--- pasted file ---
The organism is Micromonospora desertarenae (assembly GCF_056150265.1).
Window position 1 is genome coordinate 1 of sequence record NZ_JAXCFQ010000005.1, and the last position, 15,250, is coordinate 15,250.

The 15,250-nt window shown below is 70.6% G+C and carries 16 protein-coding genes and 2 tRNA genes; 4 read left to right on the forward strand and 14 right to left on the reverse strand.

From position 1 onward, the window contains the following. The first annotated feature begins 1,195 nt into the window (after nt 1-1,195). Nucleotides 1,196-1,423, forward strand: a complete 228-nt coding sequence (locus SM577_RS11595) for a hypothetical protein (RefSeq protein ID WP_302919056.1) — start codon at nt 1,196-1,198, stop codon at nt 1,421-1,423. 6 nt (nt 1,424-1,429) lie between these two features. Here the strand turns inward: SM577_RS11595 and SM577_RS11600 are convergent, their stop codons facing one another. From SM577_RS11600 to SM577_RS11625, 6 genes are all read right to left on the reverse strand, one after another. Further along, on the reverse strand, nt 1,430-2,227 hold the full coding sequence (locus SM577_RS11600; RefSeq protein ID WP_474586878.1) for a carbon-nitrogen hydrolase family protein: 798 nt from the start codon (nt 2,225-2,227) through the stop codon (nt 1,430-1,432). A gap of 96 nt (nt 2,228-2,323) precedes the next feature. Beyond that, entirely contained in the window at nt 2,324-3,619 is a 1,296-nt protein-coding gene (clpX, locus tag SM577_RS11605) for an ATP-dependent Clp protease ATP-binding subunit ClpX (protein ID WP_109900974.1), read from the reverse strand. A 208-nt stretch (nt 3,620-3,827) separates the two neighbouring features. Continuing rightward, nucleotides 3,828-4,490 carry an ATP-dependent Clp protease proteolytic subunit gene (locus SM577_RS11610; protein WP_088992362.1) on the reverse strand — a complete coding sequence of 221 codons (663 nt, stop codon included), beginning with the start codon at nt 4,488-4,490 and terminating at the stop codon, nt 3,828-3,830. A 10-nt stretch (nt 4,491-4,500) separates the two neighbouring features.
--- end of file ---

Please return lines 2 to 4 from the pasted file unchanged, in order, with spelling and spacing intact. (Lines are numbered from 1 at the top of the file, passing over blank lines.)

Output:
Window position 1 is genome coordinate 1 of sequence record NZ_JAXCFQ010000005.1, and the last position, 15,250, is coordinate 15,250.

The 15,250-nt window shown below is 70.6% G+C and carries 16 protein-coding genes and 2 tRNA genes; 4 read left to right on the forward strand and 14 right to left on the reverse strand.

From position 1 onward, the window contains the following. The first annotated feature begins 1,195 nt into the window (after nt 1-1,195). Nucleotides 1,196-1,423, forward strand: a complete 228-nt coding sequence (locus SM577_RS11595) for a hypothetical protein (RefSeq protein ID WP_302919056.1) — start codon at nt 1,196-1,198, stop codon at nt 1,421-1,423. 6 nt (nt 1,424-1,429) lie between these two features. Here the strand turns inward: SM577_RS11595 and SM577_RS11600 are convergent, their stop codons facing one another. From SM577_RS11600 to SM577_RS11625, 6 genes are all read right to left on the reverse strand, one after another. Further along, on the reverse strand, nt 1,430-2,227 hold the full coding sequence (locus SM577_RS11600; RefSeq protein ID WP_474586878.1) for a carbon-nitrogen hydrolase family protein: 798 nt from the start codon (nt 2,225-2,227) through the stop codon (nt 1,430-1,432). A gap of 96 nt (nt 2,228-2,323) precedes the next feature. Beyond that, entirely contained in the window at nt 2,324-3,619 is a 1,296-nt protein-coding gene (clpX, locus tag SM577_RS11605) for an ATP-dependent Clp protease ATP-binding subunit ClpX (protein ID WP_109900974.1), read from the reverse strand. A 208-nt stretch (nt 3,620-3,827) separates the two neighbouring features. Continuing rightward, nucleotides 3,828-4,490 carry an ATP-dependent Clp protease proteolytic subunit gene (locus SM577_RS11610; protein WP_088992362.1) on the reverse strand — a complete coding sequence of 221 codons (663 nt, stop codon included), beginning with the start codon at nt 4,488-4,490 and terminating at the stop codon, nt 3,828-3,830. A 10-nt stretch (nt 4,491-4,500) separates the two neighbouring features.